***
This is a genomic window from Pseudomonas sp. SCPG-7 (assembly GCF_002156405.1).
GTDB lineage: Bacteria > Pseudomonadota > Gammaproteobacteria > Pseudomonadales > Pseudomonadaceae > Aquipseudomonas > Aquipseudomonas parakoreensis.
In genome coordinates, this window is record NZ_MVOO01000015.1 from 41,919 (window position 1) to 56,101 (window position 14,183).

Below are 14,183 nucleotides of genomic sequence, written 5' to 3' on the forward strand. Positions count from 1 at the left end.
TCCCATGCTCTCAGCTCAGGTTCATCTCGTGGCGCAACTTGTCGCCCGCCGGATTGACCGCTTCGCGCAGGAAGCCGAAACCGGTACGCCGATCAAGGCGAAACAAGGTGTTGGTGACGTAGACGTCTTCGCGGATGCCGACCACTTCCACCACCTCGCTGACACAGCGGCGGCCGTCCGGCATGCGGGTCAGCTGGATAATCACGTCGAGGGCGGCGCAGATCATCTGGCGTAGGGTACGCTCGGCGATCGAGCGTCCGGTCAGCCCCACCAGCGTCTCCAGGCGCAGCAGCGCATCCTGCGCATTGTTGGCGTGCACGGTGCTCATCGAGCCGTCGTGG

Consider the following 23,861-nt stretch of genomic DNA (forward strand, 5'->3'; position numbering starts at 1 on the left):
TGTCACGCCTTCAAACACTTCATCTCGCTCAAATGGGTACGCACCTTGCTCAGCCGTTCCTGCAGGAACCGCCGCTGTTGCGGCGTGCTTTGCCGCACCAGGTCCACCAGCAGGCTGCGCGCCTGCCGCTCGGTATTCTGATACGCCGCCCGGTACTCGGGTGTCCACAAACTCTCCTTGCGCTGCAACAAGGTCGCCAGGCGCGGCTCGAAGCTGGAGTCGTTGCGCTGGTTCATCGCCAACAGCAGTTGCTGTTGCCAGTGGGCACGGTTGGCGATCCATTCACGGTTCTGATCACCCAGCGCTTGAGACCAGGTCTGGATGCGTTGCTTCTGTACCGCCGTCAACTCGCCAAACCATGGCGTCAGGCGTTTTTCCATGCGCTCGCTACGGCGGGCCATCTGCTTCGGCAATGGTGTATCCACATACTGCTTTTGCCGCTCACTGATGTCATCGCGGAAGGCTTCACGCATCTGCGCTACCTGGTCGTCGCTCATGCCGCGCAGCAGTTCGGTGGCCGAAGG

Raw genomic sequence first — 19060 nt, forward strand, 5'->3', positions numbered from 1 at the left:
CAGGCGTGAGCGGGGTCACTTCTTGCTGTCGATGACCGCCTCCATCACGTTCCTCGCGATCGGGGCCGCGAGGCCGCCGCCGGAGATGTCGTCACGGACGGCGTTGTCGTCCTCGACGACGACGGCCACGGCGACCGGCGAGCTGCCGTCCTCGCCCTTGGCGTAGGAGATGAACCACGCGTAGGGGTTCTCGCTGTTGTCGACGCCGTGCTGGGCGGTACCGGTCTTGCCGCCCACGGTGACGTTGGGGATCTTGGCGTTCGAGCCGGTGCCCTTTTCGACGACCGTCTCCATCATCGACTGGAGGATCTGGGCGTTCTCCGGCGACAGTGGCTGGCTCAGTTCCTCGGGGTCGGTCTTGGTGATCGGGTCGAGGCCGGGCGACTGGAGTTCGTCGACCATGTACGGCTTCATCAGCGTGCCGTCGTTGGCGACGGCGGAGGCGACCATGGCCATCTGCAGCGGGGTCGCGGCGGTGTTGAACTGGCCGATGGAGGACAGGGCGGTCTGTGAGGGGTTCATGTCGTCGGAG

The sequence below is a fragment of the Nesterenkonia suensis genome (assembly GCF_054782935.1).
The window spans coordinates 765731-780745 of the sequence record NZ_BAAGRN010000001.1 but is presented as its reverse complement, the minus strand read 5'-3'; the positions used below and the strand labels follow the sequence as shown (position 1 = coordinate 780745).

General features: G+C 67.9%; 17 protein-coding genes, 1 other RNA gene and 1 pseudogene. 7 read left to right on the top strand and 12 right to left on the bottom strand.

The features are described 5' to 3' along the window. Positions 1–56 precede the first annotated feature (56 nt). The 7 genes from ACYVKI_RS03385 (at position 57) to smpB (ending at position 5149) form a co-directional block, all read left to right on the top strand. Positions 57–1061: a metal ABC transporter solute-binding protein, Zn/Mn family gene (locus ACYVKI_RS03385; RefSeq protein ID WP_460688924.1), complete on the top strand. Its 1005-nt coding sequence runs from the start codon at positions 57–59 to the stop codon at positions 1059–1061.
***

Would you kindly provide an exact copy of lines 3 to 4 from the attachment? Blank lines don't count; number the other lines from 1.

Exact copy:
In genome coordinates, this window is record NZ_MVOO01000015.1 from 41,919 (window position 1) to 56,101 (window position 14,183).

Below are 14,183 nucleotides of genomic sequence, written 5' to 3' on the forward strand. Positions count from 1 at the left end.